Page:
State board approves housing agency move to Prince George’s County

May 29, 2013

Prince George’s County won an important victory Wednesday when a state board approved a lease for a new headquarters of the Maryland Department of Housing and Community Development near the New Carrollton Metro station.

The unanimous decision by the three-member Board of Public Works to move the agency from Anne Arundel County is viewed as an important boost to Prince George’s economic development efforts.

Officials say the project will serve as a model for developers considering transit-oriented sites in Prince George’s, where development around Metro stations has lagged.

County leaders have long urged the state and federal governments to help jump-start development in Prince George’s by locating agencies around the county’s Metro stations.

The state housing agency is expected to anchor a large new development in New Carrollton, which is a major transit hub, with access to Metro, MARC, Amtrak and local and regional bus lines.

“This has been years in the making,” Del. Jolene Ivey (D- Prince George’s) said after the decision. “This is the start to bringing some fairness to Prince George’s County.”

Maryland will have a 15-year lease at the New Carrollton site, just north of the Metro station. The project’s first phase, which includes $116 million of private investment, calls for the construction of the housing department headquarters, 500 residential units and 65,000 square feet of retail space. A second phase of the project will add up to 2,400 residential units, 100,000 square feet of retail and a 300-room hotel.

The first phase will create 132 permanent jobs and 325 construction jobs and will bring new tax revenue to the county and state, according to Michael A. Gaines Sr., an assistant secretary at the state’s Department of General Services.

“This project concentrates development around our existing transportation infrastructure and will reinvigorate communities around the New Carrollton Metro station, creating new job opportunities and economic opportunity for our business community,” Gov. Martin O’Malley (D), a member of the Board of Public Works, said in a statement after the vote. The other board members are Treasurer Nancy K. Kopp (D) and Comptroller Peter Franchot (D).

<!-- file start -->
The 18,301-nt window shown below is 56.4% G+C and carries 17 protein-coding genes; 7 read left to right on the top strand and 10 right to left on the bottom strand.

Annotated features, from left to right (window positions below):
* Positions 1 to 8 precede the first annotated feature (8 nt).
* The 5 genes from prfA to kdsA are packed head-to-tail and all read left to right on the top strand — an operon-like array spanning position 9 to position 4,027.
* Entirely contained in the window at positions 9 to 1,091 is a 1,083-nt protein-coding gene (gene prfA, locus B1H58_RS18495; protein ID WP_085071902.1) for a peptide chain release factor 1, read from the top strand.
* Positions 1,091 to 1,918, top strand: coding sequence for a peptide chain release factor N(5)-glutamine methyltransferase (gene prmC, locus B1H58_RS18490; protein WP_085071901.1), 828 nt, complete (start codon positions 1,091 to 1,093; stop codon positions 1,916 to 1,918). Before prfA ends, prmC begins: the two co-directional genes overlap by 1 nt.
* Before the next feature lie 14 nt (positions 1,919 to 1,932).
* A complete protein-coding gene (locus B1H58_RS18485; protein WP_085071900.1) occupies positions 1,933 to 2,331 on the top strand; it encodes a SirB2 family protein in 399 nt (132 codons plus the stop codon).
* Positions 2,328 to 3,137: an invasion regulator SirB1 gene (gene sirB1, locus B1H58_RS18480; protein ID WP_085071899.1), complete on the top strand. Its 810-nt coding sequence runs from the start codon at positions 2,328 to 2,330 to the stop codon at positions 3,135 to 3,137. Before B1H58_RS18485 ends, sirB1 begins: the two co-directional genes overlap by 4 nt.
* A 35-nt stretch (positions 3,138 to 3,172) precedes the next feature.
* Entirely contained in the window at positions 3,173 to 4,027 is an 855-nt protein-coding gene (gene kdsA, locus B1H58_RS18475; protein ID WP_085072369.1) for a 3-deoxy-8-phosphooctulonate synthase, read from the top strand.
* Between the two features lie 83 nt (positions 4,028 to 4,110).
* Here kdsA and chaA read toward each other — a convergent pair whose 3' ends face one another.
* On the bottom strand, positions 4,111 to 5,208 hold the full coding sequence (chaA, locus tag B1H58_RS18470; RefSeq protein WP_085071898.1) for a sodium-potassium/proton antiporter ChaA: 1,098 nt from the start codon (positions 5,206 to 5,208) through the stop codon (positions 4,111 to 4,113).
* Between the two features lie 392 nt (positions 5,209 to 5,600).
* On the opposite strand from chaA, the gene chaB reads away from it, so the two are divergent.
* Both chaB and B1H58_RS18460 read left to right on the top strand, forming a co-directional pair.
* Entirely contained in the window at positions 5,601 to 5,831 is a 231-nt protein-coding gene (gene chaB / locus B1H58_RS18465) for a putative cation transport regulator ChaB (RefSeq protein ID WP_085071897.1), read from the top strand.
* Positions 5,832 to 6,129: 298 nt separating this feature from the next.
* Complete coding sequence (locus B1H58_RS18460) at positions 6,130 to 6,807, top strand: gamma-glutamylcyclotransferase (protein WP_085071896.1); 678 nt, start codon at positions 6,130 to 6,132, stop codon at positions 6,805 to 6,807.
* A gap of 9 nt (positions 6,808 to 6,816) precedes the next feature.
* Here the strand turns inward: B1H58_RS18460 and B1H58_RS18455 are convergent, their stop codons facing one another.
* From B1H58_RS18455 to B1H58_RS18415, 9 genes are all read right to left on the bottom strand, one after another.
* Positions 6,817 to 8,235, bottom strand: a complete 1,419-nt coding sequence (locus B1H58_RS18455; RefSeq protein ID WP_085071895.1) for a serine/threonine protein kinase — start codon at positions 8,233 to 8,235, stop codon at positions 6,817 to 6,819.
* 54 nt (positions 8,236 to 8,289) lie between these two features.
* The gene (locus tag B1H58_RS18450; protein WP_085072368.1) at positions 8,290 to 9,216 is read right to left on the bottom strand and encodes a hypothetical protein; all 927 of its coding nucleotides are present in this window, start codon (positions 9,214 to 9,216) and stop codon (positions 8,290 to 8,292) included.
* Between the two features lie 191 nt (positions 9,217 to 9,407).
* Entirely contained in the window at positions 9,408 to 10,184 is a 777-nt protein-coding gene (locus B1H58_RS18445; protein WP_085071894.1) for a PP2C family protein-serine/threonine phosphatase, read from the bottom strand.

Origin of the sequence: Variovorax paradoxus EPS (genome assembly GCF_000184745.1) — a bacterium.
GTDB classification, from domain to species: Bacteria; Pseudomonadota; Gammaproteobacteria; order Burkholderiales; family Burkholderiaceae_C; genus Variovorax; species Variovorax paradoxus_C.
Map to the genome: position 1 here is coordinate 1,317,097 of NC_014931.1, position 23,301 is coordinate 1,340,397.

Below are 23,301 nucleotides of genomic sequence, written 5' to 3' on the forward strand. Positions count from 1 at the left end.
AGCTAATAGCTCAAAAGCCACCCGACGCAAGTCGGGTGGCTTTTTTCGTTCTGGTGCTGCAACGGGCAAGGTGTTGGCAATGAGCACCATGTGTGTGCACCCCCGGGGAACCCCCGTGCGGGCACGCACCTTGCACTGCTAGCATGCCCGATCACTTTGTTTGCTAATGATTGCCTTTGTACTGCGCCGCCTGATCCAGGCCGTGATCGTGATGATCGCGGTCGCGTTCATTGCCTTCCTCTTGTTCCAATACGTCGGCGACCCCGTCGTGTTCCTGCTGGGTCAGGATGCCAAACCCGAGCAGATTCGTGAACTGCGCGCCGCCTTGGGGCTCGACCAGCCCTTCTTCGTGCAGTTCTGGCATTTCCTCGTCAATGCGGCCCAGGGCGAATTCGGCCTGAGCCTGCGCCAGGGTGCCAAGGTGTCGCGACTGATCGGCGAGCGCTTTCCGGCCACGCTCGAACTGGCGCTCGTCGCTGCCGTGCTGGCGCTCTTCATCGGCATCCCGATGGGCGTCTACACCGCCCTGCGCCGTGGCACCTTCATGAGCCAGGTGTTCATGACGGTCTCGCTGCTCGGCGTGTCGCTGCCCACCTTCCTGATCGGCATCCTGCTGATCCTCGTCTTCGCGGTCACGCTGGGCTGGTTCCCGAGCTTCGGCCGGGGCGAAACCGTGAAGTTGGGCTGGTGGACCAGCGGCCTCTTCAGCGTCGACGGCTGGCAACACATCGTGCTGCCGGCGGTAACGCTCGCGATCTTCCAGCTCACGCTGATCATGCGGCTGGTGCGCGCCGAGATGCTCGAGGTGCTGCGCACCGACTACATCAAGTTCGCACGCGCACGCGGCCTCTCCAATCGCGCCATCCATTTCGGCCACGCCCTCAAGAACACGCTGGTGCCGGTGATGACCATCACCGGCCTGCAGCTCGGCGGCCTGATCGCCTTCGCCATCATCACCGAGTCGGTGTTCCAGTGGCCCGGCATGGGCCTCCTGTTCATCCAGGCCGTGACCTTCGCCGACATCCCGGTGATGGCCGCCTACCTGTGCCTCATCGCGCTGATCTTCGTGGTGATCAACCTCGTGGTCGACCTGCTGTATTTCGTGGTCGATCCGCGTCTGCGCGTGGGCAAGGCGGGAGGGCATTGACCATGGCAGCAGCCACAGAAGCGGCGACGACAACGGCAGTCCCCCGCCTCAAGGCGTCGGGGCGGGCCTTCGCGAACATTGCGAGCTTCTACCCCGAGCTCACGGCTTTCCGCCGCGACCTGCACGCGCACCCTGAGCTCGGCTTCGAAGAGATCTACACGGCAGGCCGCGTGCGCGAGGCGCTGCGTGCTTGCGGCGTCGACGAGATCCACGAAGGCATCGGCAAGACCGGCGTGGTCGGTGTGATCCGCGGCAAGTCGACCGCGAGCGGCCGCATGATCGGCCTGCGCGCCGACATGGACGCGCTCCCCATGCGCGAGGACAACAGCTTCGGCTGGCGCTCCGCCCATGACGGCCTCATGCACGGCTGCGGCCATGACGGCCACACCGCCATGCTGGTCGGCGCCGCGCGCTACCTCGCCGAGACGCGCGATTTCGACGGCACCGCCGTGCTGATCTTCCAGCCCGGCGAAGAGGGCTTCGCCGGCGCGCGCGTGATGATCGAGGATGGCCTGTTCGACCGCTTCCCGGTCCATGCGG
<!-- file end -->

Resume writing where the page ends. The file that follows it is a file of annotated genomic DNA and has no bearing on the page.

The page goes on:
The state owns the agency’s current building, at 100 Community Place in Crownsville. Gaines said Maryland will work with Anne Arundel to develop a master plan for the 50-acre site and the adjacent 450 acres that for decades was Crownsville State Hospital.

“This project represents a new approach to doing economic development in diverse communities,” Gaines said. “In Prince George’s County, they are looking for vibrant, smart-growth development around their transit stops, whereas in Crownsville they are looking for more serene, conservative, low-density development. We think this approach gives us an opportunity to address the needs of both communities.”

The state will pay $4.5 million a year in rent and operating expenses for the new site.

During the board meeting, Franchot questioned whether the move made sense financially and lamented that the issue put Prince George’s and Anne Arundel counties at odds.

Anne Arundel County officials said the move would put the department’s 380 employees at a disadvantage. About 40 percent of the workers live in Anne Arundel, 20 percent in Baltimore and 20 percent in Baltimore County, Secretary of Housing and Community Development Raymond A. Skinner said. Ten percent live in Prince George’s, he said.

The developer, Berman Enterprises, plans a groundbreaking at the 30-acre site early next year. The housing department headquarters will be ready for occupancy in 2015, developer Brian Berman said. Commercial and housing construction will follow, he said.

Prince George’s County Executive Rushern L. Baker III (D) appeared before the Board of Public Works on Wednesday morning and told the members that the county has been waiting for this opportunity.

“This right here is the most attractive site in the Washington metropolitan area,” said Baker, noting the site’s access to Metro and Amtrak. The project, he said, “will help us turn this into a place where people will actually stop, stay, shop, work and spend money and bring resources to the state of Maryland.”

Luz Lazo writes about transportation and development. She has recently written about the challenges of bus commuting, Metro’s dark stations, and the impact of sequestration on air travel.
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